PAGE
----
I finally have a weekend with some time to blog, and I have some lingering thoughts about some of the issues that the board discussed at this past Tuesday’s board meeting, so I’ll see if I can get a few posts up over the next day or two.
We received several reports about student standardized test scores. These are presented as reports on “student achievement,” but I’m not crazy about that term, since I don’t think standardized tests come anywhere near measuring all the things that go into any meaningful definition of educational achievement. In general, I think school systems are not very careful in the way they talk about data, and I want to at least try to be careful.
I don’t mean to say that the data is not meaningful, though; in fact, I think it is in some ways very meaningful. For me, the most immediately informative aspect of the reports is the glaring gaps between different sub-groups of students. Even though I think standardized tests are an extremely reductive and imperfect measure of the kind of development we want school to cultivate in our kids, the gaps between groups are plainly a sign that something is very wrong. Here is an example:
I selected that chart pretty much at random; many of the charts—for math, reading, and science, for elementary, middle, and high school—show similar gaps. The racial gaps are particularly striking and do not appear to be understandable solely by reference to a correlation between race and poverty. The proficiency rates for black students are almost always lower than those for students receiving free and reduced-price lunch (FRL), the district’s proxy for low-income status, even though of course many black students are not from low-income households and many white students are. So the data are valuable because they remind us of the ongoing and persistent existence of those gaps and tell us some things about just how those gaps vary among different sub-groups.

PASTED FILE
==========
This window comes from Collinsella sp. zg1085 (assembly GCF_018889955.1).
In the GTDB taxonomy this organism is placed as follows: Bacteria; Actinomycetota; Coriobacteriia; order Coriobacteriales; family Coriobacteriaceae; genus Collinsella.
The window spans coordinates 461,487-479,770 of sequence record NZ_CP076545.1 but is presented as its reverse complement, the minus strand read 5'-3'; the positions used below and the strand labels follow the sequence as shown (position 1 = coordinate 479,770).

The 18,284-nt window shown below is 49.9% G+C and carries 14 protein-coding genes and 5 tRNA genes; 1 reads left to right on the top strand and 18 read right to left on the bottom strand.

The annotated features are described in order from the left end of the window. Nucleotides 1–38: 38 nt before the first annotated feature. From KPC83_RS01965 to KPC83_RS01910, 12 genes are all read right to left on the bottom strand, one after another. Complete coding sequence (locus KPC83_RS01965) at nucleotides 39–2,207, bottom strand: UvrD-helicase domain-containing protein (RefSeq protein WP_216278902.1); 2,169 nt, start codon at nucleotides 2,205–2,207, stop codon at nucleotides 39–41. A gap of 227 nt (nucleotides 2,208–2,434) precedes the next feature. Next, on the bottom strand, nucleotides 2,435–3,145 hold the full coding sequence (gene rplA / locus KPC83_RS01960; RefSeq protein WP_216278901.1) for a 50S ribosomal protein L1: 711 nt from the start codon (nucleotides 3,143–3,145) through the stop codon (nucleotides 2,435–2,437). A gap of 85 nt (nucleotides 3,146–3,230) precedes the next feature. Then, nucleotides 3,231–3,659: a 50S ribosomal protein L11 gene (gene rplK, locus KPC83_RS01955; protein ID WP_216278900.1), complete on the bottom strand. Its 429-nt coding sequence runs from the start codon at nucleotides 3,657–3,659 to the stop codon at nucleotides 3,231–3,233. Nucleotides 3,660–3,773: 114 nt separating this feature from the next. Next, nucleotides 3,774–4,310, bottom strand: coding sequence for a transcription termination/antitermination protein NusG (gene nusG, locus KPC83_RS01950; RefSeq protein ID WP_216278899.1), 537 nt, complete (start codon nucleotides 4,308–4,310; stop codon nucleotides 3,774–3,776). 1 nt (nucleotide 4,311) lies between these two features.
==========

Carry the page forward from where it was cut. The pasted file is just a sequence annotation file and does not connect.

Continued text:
One big limitation of the data, though, is that they don’t tell us the causes of the gaps, and there are surely multiple causes. It’s easy to generate plausible hypotheses: that poverty affects child development in multiple ways; that the burdens of poverty are not distributed equally among racial groups; that many subtle and un-subtle forms of racism and prejudice affect the experience of minority children in multiple ways; that the tests themselves have racial, cultural, and class biases; and more. But the data don’t help us (much) in generating the hypotheses, and they don’t help us rule any out, and they don’t shed (much) light on how to apportion causality among them or how those causes may interact.
In that list of hypotheses, we have to include the fact that our district itself falls some unknown distance short of the ideal. People are fallible and imperfect. Do our staff members, even with the best of intentions, sometimes treat black children (or poor children, or English-language learners, etc.) differently than white children (or non-poor children, or native speakers, etc.)? Almost certainly they do. Even if you concede that there is some limit on how much district policies and practices alone can reduce those proficiency gaps, have our board members and administrators made all the right decisions to maximize the district’s potential influence in reducing those gaps? I have to assume the answer is no, quite possibly not even by a long shot.